The Trinity in St. Peter’s Fish

When I visited the Sea of Galilee, I ate some of St. Peter’s Fish.  It was quite delicious.

At the end of John’s Gospel, Peter drew a net full of 153 fishes to the shoreline.

You can tell that the early church fathers had the Trinity on their minds when they wrote things like this:

Cyril of Alexandria, followed by Ammonius, Euthymius, and Theophylact, “regards the number as being significant in its three simple elements: 100 + 50 + 3.  The 100, he says, represents the fulness of the Gentiles, for 100 (=10 x 10) is ‘the fullest number,’ and as such it is used to describe the Lord’s full flock (Matt. xviii.12) and full fertility (Matt. xiii. 8).  The 50 represents ‘the remnant of Israel according to election,’ which falls short of completeness (50 = 100/2).  The 3 indicates the Holy Trinity, to whose glory all alike are gathered.”

Augustine “adopts a more complicated interpretation.  Ten, he says, is the number of the Law.  But the Law without grace kills.  To the number of the Law therefore we add seven, the number of the Spirit, in order to obtain the fulness of the divine revelation as a power of life.  But, he then adds, the sum of the numbers from one to seventeen inclusive is one hundred and fifty-three (1 + 2 + 3 &c. + 17 = 153).  So that the number 153 signifies all those who are included in the saving operation of divine grace, which makes reconciliation with the Law.  Nor is this all.  The three is the symbol of the Trinity; and the triple fifty brings out the idea of unity in the Spirit, who is revealed in a sevenfold operation (50 = 7 x 7 + 1).”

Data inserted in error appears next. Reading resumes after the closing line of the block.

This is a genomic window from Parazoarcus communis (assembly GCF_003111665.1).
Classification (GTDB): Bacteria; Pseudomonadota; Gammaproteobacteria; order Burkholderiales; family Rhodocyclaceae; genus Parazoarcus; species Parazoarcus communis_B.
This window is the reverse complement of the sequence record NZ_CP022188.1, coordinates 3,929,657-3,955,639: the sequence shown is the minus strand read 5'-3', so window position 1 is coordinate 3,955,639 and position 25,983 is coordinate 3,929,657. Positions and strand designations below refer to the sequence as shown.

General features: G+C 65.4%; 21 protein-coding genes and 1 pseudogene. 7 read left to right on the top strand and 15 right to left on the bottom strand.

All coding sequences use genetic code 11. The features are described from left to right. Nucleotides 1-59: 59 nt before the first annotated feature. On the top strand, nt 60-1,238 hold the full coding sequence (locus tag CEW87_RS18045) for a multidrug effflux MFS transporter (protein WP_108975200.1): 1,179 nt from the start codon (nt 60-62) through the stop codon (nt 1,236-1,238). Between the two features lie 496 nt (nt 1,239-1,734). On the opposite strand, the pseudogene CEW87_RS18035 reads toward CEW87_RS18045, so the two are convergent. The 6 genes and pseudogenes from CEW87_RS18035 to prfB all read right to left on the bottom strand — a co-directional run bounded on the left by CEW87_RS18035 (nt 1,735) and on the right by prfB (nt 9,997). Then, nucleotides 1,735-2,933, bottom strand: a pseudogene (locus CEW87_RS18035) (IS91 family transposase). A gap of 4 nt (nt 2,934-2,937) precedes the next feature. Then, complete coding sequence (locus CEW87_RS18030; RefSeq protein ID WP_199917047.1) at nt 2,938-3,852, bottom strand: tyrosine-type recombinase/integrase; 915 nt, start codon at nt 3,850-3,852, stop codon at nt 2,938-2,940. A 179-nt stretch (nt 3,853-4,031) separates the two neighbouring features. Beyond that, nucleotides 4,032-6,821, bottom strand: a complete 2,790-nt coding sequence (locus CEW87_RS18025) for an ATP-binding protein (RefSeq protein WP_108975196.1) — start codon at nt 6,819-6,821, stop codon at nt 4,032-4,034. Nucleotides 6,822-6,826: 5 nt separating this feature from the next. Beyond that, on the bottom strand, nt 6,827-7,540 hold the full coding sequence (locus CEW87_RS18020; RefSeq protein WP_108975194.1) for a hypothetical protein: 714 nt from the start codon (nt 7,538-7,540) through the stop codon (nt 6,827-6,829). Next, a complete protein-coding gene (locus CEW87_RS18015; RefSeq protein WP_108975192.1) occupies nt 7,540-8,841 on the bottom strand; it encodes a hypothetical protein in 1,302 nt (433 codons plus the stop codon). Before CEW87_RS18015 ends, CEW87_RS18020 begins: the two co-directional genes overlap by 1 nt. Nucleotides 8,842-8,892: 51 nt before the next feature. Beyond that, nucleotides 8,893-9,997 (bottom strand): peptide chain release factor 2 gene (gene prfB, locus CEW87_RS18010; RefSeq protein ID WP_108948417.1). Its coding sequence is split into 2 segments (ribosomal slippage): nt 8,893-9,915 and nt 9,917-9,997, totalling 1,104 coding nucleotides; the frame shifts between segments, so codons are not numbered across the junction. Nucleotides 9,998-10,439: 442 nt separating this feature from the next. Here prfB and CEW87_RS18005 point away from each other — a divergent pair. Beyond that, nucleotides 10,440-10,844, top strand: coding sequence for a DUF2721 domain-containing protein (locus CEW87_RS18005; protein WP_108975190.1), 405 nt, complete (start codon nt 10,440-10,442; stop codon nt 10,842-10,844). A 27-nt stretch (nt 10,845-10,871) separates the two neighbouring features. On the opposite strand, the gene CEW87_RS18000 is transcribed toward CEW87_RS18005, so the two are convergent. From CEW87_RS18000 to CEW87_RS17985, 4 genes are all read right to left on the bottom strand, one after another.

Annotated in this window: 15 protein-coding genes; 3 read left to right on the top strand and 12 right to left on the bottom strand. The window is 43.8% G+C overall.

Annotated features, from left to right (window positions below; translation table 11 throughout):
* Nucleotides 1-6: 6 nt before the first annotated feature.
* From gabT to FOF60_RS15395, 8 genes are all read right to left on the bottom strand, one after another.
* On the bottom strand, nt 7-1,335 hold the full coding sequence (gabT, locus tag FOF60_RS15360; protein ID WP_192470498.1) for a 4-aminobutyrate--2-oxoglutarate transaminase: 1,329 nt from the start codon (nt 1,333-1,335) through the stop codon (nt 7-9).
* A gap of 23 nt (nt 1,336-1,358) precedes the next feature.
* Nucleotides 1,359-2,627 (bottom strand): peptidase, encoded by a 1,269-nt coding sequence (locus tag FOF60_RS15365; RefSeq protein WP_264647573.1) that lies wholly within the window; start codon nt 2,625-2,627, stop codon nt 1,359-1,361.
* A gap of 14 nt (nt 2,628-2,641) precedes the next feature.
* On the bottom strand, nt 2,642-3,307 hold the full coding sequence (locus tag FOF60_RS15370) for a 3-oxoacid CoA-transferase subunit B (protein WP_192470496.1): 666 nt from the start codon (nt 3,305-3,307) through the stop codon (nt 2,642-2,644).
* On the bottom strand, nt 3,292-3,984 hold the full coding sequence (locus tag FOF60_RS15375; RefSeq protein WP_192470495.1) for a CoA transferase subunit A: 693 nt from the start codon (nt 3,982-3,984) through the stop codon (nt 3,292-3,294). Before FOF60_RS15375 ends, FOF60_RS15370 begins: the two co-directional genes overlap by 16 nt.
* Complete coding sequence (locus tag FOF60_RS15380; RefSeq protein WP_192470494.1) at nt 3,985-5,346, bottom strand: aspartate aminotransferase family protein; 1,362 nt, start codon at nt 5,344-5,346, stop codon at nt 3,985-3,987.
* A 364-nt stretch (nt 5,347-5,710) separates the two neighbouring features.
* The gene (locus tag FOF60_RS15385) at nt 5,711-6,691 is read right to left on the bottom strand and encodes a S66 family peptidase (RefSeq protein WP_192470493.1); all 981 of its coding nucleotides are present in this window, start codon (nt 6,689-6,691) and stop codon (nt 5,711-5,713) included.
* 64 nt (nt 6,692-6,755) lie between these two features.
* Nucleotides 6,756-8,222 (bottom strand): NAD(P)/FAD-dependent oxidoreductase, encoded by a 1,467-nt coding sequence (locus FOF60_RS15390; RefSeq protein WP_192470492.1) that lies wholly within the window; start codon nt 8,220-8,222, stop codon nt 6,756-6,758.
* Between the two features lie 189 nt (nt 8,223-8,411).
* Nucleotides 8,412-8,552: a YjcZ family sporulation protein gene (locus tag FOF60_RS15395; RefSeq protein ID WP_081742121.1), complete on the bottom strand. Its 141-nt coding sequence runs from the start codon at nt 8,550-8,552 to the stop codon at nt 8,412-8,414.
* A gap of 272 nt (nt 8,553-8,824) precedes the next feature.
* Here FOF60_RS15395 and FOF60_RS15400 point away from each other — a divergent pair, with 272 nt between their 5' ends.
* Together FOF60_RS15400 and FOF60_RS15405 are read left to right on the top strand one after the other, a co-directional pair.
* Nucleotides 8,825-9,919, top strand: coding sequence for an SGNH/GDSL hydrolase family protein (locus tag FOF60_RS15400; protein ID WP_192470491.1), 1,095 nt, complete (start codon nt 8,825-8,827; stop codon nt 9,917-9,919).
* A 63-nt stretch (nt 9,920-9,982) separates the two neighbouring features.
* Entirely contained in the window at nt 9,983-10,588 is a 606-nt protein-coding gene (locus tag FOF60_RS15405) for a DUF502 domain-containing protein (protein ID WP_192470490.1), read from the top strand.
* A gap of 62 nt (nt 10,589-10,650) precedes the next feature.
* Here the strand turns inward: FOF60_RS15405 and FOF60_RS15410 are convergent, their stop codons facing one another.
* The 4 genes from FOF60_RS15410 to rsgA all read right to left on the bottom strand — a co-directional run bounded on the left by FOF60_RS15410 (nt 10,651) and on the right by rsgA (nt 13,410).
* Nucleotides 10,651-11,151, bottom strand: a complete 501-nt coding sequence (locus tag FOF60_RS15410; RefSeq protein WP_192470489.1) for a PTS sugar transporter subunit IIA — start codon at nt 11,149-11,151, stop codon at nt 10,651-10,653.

Gregory the Great “adopts in part the symbolism of Augustine, but employs it even more ingeniously.  The Evangelist, he writes, would not have given the exact number unless he had deemed that it contained a mystery.  All action under the Old Testament is ruled by the Decalogue; and under the New Testament by the seven gifts of the Spirit (Isai. xi. 2).  Our action, therefore, under both aspects can be represented by 10 + 7.  But it is by faith in the Holy Trinity that action is made effectual.  We therefore multiply 17 by 3 and obtain the number 51, which expresses the idea of true rest, being unity added to the number of the year of jubilee.  This symbol of rest (51) is again multiplied by three and we gain the result 153, the symbol of the elect citizens of the heavenly country, the final heirs of rest (‘Hom.’ xxiv. 4).”

source – B. F. Westcott

Hmm . . . I see the Triune God from the beginning to the end of John’s Gospel.   It is one of the greatest books ever written to unveil Trinitarian glory.

But I do not see the Trinity in St. Peter’s Fish (chuckling).

One comment

  1. If you are interested in the number 153, read the discussion by George R. Beasley-Murray in his commentary on John (pp. 401-404).

    And for you mathematicians, I strongly encourage you to read chapter 13, “The 153 Fish and the Unity of the Fourth Gospel” in Richard Bauckham’s book, The Testimony of the Beloved Disciple: Narrative, History, and Theology in the Gospel of John (2007).

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